Really, the game is all about the hunt. You’re searching for the right discovery cards, and at first, you really want clues. These are fingerprint cards that will help you to reveal the confiscated items that will in turn let you know what evidence you should and shouldn’t have in order to win. Evidence is good, the red herring is bad. The false leads are cheap to reveal, and you could reveal four of them for less than the cost to reveal the evidence, and then use process of elimination to determine what you need. But then you’d also want to know what the herring is, bringing the cost up. So it’s up to you what path to take – certainly, the false leads are easier to reveal, but they don’t as useful.

There is a significant luck element to the game as a result of this hunt. You don’t know where the discovery cards you need are, so you’re basically bouncing around and hoping you get what you need. Being able to manipulate the movement of the spy is helpful in this case, as you usually don’t want to be in the same location. Also, if you can get them to a spot that already has two discovery cards, they won’t add one and the deck won’t run out as fast, which gives you more time. Location actions are only one-time use, however, so you have to be careful about when you use them.

I’m not sure I like the bombs in the game because of the luck aspect. It’s a random event that causes you to discard a card, which is fine if you know you’re carrying false leads or the red herring. But sometimes, you will have to discard something that you have no idea what it is, and that can be devastating if you happen to choose the wrong thing. There’s a bomb defuser you can use once, which is helpful, and it’s nice that the first nine discovery cards only have one bomb in them. Still, it’s not my favorite aspect of the game.

I really like the way spy movement is handled. The deck of spy move cards has two arrows, and there’s a certain order of resolving them. It makes it very difficult to predict how the spy will move, but it’s a good system.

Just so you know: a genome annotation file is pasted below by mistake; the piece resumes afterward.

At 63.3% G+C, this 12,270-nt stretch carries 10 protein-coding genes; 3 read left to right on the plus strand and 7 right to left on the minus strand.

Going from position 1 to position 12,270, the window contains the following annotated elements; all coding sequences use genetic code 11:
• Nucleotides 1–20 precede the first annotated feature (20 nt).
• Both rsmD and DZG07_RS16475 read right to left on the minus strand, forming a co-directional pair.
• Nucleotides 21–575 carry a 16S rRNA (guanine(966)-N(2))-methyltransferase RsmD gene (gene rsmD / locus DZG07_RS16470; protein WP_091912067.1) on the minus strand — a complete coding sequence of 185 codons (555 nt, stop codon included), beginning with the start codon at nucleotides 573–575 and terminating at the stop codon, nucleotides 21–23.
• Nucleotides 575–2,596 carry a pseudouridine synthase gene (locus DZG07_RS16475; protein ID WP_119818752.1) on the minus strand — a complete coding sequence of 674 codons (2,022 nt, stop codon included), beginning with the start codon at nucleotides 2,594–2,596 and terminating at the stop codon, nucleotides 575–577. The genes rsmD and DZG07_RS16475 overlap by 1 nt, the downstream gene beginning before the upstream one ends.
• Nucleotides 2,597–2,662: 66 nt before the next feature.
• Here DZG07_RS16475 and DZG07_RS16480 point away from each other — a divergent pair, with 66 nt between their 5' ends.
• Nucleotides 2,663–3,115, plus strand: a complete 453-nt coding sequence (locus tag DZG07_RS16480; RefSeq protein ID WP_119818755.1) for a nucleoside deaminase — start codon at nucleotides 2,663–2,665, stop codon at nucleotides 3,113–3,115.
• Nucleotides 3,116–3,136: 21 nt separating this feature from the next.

The game has a fairly sizable footprint for a 54-card game. The 3×3 grid is really a 6×3 grid since you have the discovery cards nearby, and there needs to be space so you can read the action under your agent. Also, you have to have room for the confiscated items and the spy movement deck. So, while portable, this is not a game you can play on an airplane. Even if you could, I wouldn’t recommend it – I don’t think they like talk of bombs on planes, even in a game setting.

A lot of times, solo games feel like a puzzle that needs to be solved. I don’t really feel that here because of the luck involved. There’s not really any deduction, just find what you need and catch the spy. But it’s still challenging. Trying to manipulate circumstances to your advantage and deciding how to use your clues are critical to your success. You’re still likely going to face instances where you can’t control the outcome, but those where you can do feel satisfying.

IS IT BUZZWORTHY? I enjoy Harsh Shadows. It’s a good solo game that’s all about the hunt. Though there’s a significant luck factor, there are enough decisions to make it feel strategic. It’s unlike any other solo game I have in my collection, and it’s one you should check out. The Kickstarter should be going live on April 27, and I’ll update this with the link when it does. (UPDATE: I got the date wrong…it’s fixed now, and here’s the preview link)

Thanks again to Wonderspell for providing a review copy of this game, and thanks to you for reading!